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sawtooth butterfly. small affordable climate-responsive home. los angeles. 2016-18

the goal of this project was to create a southern california prototype for climate-responsive small affordable homes. the roof slopes are oriented with attention to the path of the sun and seasonal interior climatic needs. roof profile is a 'sawtooth-butterfly' composed of three strong interrelated geometries consistent in height and massing with the existing neighboring buildings. the sawtooth form was generated by the desire to maximize daylight in the living spaces on a site that is shaded by taller neighboring buildings along the south property line. the kitchen-living room and two bedrooms have clerestory windows to allow sunlight inside during the winter to provide heat gain on the rear high-thermal-mass watershed block walls, but are shaded in the summer and hopper open to ventilate out heat from their location at the highest point of the ceiling - this is a passively heated and cooled house that is responsive to the climate to reduce the need for mechanical systems. the garage roof slope 'butterflys' back in the opposite direction so that it is perpendicular to the sun in order to maximize roof mounted solar panel array efficiency.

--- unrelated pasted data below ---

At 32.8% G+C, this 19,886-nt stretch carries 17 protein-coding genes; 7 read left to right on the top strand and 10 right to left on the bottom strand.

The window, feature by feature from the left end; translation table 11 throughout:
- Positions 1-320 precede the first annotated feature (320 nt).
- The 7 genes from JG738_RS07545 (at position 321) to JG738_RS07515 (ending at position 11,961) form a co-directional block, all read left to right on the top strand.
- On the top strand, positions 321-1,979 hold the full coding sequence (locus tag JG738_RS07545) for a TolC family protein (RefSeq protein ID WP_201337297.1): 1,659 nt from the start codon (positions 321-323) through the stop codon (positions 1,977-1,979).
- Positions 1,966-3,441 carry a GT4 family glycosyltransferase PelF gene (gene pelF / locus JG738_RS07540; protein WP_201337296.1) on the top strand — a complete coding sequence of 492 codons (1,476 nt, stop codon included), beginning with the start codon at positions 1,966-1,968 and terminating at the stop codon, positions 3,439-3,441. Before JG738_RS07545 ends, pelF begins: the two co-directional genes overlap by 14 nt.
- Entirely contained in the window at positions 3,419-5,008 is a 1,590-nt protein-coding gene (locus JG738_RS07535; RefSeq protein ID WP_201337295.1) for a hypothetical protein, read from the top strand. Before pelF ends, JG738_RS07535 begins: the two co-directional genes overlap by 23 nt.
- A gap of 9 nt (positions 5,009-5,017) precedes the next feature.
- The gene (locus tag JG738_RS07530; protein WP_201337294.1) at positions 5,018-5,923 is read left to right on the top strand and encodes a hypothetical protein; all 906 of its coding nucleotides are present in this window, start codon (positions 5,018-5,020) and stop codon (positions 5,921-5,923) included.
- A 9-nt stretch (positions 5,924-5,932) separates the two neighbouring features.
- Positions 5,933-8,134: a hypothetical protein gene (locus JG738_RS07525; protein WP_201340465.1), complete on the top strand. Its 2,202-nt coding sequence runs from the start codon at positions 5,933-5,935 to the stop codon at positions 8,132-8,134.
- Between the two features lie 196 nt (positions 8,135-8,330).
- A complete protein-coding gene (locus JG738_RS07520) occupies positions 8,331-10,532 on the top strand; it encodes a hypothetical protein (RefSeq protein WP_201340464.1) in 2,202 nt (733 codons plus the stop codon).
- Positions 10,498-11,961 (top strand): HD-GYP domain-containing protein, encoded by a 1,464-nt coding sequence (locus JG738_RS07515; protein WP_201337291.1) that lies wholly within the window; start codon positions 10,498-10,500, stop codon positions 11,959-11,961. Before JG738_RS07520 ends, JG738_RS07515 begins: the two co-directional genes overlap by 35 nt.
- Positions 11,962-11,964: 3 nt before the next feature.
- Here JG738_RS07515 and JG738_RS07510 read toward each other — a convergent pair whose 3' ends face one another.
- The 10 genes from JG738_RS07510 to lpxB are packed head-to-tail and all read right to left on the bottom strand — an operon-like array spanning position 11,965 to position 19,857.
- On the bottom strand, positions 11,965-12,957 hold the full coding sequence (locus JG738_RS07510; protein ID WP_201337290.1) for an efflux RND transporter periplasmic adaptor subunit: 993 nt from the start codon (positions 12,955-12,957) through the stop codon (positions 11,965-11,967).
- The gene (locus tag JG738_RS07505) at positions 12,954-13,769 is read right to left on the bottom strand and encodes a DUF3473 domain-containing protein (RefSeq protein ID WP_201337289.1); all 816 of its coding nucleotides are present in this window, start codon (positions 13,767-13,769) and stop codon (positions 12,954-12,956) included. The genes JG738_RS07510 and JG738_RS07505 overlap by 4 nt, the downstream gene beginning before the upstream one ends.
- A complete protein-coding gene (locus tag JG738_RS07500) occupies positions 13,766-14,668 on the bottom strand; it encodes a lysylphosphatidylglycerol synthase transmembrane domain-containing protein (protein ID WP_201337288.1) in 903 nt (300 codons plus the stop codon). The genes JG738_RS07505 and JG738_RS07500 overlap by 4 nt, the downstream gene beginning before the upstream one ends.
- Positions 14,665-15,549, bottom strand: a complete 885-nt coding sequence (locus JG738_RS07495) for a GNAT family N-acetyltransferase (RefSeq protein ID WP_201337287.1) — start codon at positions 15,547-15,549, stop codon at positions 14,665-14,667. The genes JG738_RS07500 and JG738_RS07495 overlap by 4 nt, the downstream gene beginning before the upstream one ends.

inspired by the cork oak tree in the sidewalk parkway in front of the house, the facades are clad in thermacork shiplap panels, with no visible fasteners. this is a natural renewable material that has high insulating value, and a beautiful bark-like color that blends in wonderfully with the surrounding trees on isabel and the hillside.

 

the interior configuration of rooms and entrances is organized to enhance visual connection to the street and front yard.  the interior aesthetic celebrates a high level of craftsmanship and structure as ornament with new exposed structural select plywood decking and roof rafters - a nod to southern california's craftsman legacy and sawtooth industrial building typology. the walls are a lime plaster to give a high performance, natural warmth to the interior, and does not require paint. the floors were cut from a local felled shamel ash that was salvaged and milled by angel city lumber.  the kitchen countertops were custom concrete with exposed river rock aggregate salvaged from the nearby los angeles river. 17' tall, single story, 721sf residence with 192sf garage on a 1,674sf lot.

the project was conceived and designed together with Michael Tessler of Responsive Homes, the owner of the home.

engineering for the project was completed by Mark Ficinski.

 

original renderings for community design approval